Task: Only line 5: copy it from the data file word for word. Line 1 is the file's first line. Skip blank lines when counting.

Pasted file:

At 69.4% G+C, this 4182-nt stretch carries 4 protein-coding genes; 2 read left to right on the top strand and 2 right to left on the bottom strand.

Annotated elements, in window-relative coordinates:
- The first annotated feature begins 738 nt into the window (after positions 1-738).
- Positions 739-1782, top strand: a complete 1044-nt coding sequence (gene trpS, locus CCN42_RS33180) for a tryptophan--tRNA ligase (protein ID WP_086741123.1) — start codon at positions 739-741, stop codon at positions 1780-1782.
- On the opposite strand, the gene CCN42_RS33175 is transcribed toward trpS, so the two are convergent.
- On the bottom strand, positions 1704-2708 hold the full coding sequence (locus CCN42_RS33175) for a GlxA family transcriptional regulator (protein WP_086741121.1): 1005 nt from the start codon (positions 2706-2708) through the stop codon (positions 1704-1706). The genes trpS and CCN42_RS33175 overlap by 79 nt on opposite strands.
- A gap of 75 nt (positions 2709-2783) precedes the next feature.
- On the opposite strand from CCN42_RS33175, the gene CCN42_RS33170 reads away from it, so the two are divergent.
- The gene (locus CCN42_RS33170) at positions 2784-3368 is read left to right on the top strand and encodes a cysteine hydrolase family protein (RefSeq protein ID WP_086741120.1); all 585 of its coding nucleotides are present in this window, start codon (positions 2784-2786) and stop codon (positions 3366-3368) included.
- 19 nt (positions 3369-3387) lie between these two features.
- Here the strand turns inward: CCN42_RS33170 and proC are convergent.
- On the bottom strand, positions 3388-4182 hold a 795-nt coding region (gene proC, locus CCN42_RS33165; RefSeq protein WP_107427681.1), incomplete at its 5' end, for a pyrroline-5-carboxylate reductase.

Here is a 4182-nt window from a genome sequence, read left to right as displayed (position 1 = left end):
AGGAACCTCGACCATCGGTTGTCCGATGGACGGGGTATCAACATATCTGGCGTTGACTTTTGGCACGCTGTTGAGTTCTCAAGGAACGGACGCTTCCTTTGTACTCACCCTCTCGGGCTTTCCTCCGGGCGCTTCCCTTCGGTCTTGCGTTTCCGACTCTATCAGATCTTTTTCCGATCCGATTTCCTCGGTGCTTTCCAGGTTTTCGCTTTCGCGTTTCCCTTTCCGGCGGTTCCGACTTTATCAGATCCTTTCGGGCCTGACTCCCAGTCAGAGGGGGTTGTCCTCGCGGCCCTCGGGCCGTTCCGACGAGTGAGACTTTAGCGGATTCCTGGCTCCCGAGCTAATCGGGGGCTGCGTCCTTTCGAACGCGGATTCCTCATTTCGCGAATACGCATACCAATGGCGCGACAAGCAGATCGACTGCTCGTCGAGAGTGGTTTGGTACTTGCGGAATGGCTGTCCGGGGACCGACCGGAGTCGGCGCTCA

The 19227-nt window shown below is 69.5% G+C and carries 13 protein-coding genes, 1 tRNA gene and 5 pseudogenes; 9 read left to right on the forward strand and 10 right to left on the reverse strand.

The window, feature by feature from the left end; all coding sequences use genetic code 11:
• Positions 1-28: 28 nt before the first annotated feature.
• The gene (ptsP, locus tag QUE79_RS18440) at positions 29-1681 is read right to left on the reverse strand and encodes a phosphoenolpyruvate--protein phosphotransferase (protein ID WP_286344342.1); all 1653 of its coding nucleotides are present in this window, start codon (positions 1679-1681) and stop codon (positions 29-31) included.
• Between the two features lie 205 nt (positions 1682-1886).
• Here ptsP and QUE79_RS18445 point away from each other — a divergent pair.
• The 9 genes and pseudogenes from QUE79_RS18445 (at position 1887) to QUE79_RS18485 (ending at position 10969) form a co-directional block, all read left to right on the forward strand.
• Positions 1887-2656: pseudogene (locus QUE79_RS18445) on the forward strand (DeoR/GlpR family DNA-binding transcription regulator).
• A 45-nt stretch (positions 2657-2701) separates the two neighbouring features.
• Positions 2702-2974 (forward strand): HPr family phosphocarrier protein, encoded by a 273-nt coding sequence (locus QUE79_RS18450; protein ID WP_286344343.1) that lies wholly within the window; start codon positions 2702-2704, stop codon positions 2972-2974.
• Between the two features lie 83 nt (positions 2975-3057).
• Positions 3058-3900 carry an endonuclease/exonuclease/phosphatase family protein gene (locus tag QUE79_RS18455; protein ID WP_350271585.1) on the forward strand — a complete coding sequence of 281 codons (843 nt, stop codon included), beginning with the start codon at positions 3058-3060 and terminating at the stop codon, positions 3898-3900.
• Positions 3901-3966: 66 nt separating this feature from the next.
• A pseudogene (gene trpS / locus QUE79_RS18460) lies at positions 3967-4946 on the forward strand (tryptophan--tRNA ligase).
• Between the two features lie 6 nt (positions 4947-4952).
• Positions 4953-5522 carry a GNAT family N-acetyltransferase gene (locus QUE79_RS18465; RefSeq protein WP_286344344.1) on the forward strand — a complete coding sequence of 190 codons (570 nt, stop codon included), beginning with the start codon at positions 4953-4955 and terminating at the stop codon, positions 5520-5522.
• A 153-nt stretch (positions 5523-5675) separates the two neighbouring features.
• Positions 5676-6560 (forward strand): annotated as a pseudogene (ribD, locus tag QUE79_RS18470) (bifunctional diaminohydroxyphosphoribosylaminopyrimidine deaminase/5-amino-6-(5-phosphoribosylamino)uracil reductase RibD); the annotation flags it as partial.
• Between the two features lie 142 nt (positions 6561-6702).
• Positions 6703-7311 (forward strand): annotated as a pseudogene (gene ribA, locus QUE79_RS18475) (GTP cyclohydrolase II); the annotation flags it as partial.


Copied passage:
- On the opposite strand, the gene CCN42_RS33175 is transcribed toward trpS, so the two are convergent.